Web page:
For a change, the economy in Greater Minnesota is looking stronger than business in the Twin Cities

It was a week of dire economic headlines: Failing banks. Plunging stocks. Freezing credit markets. Uncertainty. Bailouts.

But with all of the other concerns, it was easy to overlook the encouraging news from Minnesota’s Iron Range. On Friday, more than 1,000 people gathered for the groundbreaking of a $1.6 billion steel mill that will employ 700 people.

The event “ushered in a new era of business on the Range,” Mesabi Daily News Editor Bill Hanna wrote.

It’s anyone’s guess how last week’s financial turbulence will end up affecting the national and state economy. (PDF) But Bill Blazar, senior vice president for the Minnesota Chamber of Commerce, predicts the impact will be worse in the Twin Cities than in outstate communities.

That’s because high commodity prices and a weak dollar are helping boost profits for farmers and manufacturers. Meanwhile, the metro area depends more on the retail, finance and real estate sectors, all of which are struggling.

“You’ve got a situation we haven’t had in a long, long time, where the Twin Cities’ economy is weaker than what we’ve got in Greater Minnesota,” Blazar said.

That’s not to say Blazar thinks outstate businesses won’t be affected. Blazar thinks last week’s events will have a chilling effect on commercial lending. The ability to borrow money will depend on the individual company’s circumstances, he said, but he predicts the hurdles to be proportionally higher across the board.

It’s not a reflection of the quality of Minnesota companies, he said. He thinks lenders will be skittish about taking on new debt until they know how they are linked to the risky products that have crippled financial giants.

“Call the business banker at … you pick it. They are making loans. They’re just being more careful,” Blazar said. “The more careful part means they are probably doing less at the end of the day.”

Borrowing will become more difficult, he believes, and companies that can’t secure loans will put off hiring and equipment purchases. When that happens, the state’s economic growth will slow.

Community banks feel well-insulated
Minnesota bankers, on the record at least, aren’t worried about Wall Street’s problems spilling over onto their books. The banks in Minnesota are mostly locally owned and operated, and all of them are very well capitalized, said Brad Ruiter, spokesman for the Minnesota Bankers Association.

“The state’s economy as a whole is pretty well insulated from the Wall Street news of this week,” Ruiter said.

Al Obernolte, president of Americana Community Bank in Sleepy Eye, said he doesn’t think the Wall Street crisis will have much of an impact on Greater Minnesota’s community banks.

As of last week, the concerns have been about movement of wholesale funds among the “mega-banks.” Smaller community banks are typically far less dependent on those funds and instead rely on the money coming in from customers.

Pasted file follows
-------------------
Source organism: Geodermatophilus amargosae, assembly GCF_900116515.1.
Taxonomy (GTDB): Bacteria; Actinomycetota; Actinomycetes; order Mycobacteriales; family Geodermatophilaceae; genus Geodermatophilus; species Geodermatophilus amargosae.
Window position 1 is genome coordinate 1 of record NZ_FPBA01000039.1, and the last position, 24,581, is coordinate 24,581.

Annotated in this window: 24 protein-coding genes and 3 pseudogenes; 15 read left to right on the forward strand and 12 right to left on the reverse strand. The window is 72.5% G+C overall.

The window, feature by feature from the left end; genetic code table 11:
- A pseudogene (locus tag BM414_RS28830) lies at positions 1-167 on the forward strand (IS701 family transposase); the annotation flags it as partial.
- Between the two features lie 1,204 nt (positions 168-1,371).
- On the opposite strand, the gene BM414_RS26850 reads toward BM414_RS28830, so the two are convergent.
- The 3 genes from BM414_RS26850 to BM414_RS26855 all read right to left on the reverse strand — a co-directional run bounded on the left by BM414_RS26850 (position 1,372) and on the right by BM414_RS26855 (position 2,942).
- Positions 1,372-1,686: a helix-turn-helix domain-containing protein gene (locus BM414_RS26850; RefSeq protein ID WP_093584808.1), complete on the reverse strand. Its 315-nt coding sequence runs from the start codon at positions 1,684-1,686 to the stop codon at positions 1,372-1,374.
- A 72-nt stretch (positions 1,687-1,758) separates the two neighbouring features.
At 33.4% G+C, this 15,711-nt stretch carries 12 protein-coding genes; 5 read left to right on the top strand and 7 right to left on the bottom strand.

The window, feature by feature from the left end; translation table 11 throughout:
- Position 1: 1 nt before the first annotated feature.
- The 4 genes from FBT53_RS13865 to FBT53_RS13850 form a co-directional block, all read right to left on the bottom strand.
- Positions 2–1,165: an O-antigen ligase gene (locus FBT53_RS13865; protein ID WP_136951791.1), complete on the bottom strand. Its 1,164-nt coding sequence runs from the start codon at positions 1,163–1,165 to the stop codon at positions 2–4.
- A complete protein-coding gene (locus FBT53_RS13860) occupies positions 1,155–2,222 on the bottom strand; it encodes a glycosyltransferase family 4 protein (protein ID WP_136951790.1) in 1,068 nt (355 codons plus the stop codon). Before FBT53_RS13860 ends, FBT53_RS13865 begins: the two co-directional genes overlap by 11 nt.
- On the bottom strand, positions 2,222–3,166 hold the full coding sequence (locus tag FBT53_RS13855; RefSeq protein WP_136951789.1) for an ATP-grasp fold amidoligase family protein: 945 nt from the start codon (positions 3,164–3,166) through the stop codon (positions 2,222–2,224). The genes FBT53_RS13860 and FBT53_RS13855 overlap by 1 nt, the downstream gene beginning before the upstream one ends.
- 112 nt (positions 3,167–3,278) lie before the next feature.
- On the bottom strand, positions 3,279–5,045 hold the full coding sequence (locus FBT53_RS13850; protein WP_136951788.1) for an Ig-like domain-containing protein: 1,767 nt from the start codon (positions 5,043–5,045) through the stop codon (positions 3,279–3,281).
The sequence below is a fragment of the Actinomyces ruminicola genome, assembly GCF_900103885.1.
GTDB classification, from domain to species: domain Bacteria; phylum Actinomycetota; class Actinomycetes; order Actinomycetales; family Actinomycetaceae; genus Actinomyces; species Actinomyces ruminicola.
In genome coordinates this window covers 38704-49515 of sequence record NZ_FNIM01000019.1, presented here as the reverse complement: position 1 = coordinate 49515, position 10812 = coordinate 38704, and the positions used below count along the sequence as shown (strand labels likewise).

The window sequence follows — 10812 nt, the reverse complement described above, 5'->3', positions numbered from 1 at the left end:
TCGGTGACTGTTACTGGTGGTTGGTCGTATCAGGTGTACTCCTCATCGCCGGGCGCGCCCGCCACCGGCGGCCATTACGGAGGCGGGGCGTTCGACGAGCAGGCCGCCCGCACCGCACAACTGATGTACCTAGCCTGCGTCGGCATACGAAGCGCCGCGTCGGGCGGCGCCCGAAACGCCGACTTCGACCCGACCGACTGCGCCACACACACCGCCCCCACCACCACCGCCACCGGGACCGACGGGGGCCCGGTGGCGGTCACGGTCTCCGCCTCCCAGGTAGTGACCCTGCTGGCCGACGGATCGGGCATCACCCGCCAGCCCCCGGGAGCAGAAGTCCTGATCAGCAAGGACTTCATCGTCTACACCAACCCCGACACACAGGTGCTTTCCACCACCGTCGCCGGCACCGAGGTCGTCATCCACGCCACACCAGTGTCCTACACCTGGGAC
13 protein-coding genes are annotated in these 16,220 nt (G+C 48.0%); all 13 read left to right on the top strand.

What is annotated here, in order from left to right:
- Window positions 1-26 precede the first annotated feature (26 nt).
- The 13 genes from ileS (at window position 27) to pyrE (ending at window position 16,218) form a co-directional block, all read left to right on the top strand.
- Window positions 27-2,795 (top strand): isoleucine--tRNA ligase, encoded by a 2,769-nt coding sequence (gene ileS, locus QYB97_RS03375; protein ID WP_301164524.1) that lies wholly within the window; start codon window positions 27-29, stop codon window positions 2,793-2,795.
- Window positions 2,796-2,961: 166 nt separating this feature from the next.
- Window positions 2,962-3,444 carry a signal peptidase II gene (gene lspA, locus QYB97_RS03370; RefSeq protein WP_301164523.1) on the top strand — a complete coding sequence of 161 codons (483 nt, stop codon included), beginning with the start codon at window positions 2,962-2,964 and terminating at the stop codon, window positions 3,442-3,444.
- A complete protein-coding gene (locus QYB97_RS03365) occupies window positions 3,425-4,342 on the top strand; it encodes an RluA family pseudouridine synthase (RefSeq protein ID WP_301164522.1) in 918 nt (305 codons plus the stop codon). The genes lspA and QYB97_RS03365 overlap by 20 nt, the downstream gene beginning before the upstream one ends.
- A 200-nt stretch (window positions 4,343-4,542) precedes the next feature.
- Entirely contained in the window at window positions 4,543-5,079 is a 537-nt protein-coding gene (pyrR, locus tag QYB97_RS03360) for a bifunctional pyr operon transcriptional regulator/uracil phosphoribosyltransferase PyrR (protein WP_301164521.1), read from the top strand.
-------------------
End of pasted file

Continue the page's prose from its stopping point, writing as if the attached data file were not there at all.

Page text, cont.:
Americana Community Bank tightened lending standards last summer in response to falling home values and rising foreclosures. It usually requires a 20 percent down payment today, instead of the 10 percent it asked for a couple of years ago.

But the events of last week aren’t prompting any changes. “We’re not going to do anything this week or this month,” Obernolte said.

The indirect impact on his bank, which also has locations in Medford and the western metro area, will depend on how Minnesota’s economy responds.

“Certainly, there are pockets out there that have been really hit hard,” Obernolte said. “On the plus side, we in Minnesota have some pretty good diversity in our economy, including some sectors that are doing very well,” such as medical and agriculture.

Impact on average Minnesotans
Some investors took a hit last week, but for the average Minnesotan, the biggest impact of last week likely will be psychological, said Ross Levin, founding principal of Accredited Investors in Edina.

“I think the psychological impact is pretty significant,” Levin said. “I think people are reacting and responding to this in ways that are probably more significant than what is going on in their portfolios.”
(Our interview with Levin took place Thursday morning, before the stock markets had rallied back to the levels at which they started the week.)

If people are worried about their portfolios or job stability, they will spend less money, and that would soften an economy that already has retailers struggling. If the global economy continues to soften, companies like Target and General Mills might see declining sales.

The availability of credit for individuals has gradually tightened over the last several months, he said, but the turbulence on Wall Street last week didn’t cause any overnight changes.

“For the average individual, does it mean they can’t get a mortgage? Probably not,” Levin said. However, borrowers with bad credit or people trying to buy more than they can afford will have more difficulty, but, he said, “That’s probably the way it should be.”

Dan Haugen is a Minneapolis-based reporter who writes about business and other topics for MinnPost. He can be reached at dhaugen [at] minnpost [dot] com.

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